Get Rid of DRYWALL Forever

As any do-it-yourself drywaller discovers, there are a variety of various kinds of drywall. Go to your local home improvement store or lumberyard and you’ll find that everything you thought was “pretty standard” is actually only the tip of the iceberg.

Don’t let all those various kinds of drywall overwhelm you! You can find several types of drywall compositions, thicknesses, and sizes for different applications and uses. How do you know what you should purchase? Below is info on the most common types of drywall available to help you create the right decision.

parede de drywall em sao caetano do sul is the most typical kind of drywall (white paper front) and can be used for the majority of home improvement and new home interior construction. Before beginning a project check with local building codes to ensure they do not specify that certain type of drywall must be used in construction.

Standard drywall is normally sold in either 4’x8′ sheets, or 4’x12′ sheets. Which of these sizes you use is dependent upon the size of the space in which you are installing drywall, the quantity of people carrying it out, and the ease of access (in a basement, for instance, it may be impossible to show a corner with a 12′ sheet). 4’x12′ sheets are difficult for a single person to utilize.

My recommendation is by using 4’x12′ sheets whenever possible. It reduces the number of cuts that need to be produced as well as the amount of joints that will should be finished.

Standard drywall can be sold in a variety of widths – 1/4″, 3/8″, 1/2″, and 5/8″. 1/2″ may be the standard width of drywall, ideal for most interior construction on walls and ceilings. 1/2″ drywall is known as acceptable by most local building codes.

1/4″ drywall is known as flex-board and often used for curved surfaces. It is somewhat fragile and not highly suggested for the amateur drywall installer.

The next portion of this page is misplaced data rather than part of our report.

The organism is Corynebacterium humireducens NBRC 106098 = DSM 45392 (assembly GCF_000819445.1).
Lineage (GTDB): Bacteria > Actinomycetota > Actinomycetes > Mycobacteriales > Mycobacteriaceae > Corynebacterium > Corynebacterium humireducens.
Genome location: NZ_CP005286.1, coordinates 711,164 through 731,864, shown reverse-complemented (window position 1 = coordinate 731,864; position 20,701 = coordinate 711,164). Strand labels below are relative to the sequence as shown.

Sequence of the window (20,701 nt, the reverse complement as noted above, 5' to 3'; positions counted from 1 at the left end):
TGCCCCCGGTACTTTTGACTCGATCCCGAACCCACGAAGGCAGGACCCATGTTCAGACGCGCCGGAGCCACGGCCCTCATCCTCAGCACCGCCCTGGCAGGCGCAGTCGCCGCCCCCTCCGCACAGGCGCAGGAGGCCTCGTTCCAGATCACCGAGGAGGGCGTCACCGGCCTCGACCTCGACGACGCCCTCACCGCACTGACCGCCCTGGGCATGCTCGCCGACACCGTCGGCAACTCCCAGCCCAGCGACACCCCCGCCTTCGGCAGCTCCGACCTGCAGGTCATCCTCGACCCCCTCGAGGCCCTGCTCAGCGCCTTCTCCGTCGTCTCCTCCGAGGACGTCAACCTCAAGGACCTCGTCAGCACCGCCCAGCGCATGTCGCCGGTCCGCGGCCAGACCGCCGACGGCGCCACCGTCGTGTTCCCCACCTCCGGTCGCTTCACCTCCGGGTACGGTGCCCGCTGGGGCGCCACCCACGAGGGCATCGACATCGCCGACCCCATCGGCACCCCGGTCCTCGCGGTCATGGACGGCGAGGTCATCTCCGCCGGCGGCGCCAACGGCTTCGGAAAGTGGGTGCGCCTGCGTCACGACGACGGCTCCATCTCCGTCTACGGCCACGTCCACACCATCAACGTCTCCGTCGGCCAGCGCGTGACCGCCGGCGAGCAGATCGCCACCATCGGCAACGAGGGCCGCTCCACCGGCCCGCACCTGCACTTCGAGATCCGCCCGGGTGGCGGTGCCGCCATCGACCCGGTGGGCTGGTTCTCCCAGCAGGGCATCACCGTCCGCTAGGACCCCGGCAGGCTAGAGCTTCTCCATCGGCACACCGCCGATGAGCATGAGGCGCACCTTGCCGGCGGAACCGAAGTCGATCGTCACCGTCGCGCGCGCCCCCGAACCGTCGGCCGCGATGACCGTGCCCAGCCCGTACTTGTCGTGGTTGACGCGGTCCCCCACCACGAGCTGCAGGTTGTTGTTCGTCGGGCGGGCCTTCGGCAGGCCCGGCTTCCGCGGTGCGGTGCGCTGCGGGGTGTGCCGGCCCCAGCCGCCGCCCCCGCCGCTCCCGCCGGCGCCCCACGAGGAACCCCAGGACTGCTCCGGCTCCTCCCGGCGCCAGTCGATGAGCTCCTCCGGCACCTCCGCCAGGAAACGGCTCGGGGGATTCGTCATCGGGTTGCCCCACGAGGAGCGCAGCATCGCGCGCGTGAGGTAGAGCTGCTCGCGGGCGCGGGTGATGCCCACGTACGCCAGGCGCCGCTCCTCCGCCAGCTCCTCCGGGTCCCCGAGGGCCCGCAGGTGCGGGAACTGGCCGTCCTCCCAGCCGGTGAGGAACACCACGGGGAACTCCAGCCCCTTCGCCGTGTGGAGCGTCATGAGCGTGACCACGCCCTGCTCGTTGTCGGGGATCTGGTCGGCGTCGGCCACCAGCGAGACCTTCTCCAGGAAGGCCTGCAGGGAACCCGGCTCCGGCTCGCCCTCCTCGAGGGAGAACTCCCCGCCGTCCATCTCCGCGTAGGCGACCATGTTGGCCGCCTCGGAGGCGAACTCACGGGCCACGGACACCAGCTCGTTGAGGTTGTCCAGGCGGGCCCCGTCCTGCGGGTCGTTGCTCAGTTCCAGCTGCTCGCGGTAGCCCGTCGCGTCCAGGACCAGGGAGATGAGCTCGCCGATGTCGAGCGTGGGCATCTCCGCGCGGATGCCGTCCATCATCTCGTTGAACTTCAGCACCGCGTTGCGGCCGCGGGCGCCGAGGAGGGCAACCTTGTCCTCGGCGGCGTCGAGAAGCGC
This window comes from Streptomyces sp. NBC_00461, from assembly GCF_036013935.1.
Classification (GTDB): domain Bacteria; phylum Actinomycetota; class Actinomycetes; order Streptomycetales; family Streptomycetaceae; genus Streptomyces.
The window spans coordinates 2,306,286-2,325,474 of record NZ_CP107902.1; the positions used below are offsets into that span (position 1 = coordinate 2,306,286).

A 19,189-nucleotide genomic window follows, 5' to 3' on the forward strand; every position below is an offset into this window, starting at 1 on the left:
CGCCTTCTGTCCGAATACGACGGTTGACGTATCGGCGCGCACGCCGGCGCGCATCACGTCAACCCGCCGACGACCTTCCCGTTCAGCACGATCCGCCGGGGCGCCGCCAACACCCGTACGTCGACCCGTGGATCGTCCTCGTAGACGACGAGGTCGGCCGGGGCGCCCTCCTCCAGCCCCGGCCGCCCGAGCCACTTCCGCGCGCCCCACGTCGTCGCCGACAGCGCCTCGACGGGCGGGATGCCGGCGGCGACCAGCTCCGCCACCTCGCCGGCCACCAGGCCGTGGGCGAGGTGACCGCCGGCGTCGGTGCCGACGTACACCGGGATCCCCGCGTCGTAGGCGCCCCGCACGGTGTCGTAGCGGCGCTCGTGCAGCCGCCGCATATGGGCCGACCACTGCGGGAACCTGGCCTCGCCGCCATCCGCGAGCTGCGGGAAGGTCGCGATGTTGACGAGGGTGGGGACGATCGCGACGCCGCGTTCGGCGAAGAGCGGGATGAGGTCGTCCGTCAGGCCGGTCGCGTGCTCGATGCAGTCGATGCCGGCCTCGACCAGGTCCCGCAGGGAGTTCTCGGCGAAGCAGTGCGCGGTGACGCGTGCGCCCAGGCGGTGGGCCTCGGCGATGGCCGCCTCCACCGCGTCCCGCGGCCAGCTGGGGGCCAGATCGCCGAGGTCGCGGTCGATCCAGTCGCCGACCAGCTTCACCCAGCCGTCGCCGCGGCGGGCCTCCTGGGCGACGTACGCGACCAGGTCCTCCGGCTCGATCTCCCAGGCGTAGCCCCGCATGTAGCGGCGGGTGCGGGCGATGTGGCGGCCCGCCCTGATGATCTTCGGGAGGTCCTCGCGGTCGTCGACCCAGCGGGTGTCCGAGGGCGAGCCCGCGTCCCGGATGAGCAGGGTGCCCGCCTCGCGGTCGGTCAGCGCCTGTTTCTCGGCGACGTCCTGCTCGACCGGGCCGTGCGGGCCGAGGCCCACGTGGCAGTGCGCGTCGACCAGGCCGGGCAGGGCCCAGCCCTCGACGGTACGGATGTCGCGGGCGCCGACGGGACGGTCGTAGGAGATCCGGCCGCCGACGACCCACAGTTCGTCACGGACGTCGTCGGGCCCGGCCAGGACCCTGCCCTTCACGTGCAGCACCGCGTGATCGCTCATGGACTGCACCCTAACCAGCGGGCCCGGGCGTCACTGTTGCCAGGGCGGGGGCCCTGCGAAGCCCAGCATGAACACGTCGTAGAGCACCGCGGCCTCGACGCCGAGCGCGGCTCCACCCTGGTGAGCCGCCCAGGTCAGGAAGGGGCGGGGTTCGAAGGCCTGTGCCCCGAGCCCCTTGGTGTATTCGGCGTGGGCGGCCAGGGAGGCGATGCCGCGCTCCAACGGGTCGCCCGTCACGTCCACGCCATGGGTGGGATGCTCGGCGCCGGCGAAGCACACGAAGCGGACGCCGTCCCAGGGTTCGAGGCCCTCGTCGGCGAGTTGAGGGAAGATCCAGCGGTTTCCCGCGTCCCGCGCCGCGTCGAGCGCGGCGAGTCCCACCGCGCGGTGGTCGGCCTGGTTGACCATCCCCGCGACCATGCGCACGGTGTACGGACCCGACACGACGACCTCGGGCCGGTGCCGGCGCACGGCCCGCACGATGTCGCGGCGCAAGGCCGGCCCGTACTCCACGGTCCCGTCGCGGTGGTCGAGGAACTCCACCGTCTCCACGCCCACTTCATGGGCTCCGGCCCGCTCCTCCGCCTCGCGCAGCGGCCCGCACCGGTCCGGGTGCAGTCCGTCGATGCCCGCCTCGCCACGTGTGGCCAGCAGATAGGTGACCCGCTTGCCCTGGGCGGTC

5/8″ drywall is heavier-duty drywall, suitable for use in commercial settings, high traffic areas, or where some excess insulation or noise control is necessary. In some areas, 5/8″ drywall is necessary by local codes.

Moisture-Resistant Drywall (Green Board)

Moisture-resistant drywall is also known as Green Board in reference to the water-resistant green paper used outside the gypsum. Moisture-resistant drywall is a common type of drywall used for high-moisture areas such as for example bathrooms & kitchens. There is no difference from standard drywall except that the paper backing used includes a much higher moisture resistance than standard drywall.

Green board is highly suggested for use in bathrooms, damp basements, and can be used in kitchens (especially around stoves and sinks). You should note that green board is not fire-resistant, nor waterproof, but resistant to damp conditions.

Fire-Resistant Drywall

The final common kind of drywall is Fire Resistant, or FR, drywall. FR drywall is found most commonly in the 5/8″ thick variety. Special fibers along with other fire-resistant materials are added to the gypsum core to generate more fire-protection than standard drywall.

Building codes in many areas require the use of Fire Resistant drywall for a number of applications, including:

Walls separating an attached garage from a living space.
Walls and Ceilings in attached apartments or condos.
Enclosed rooms enclosing furnaces, water heaters, or other fire hazards.
Occasionally, kitchens.
There are many other types of drywall aswell, including soundproof drywall, paperless drywall, among others, but they are less common therefore i won’t cover them here. The very best of luck on your own drywall project. Visit “How To Drywall” for more drywall installation instructions.

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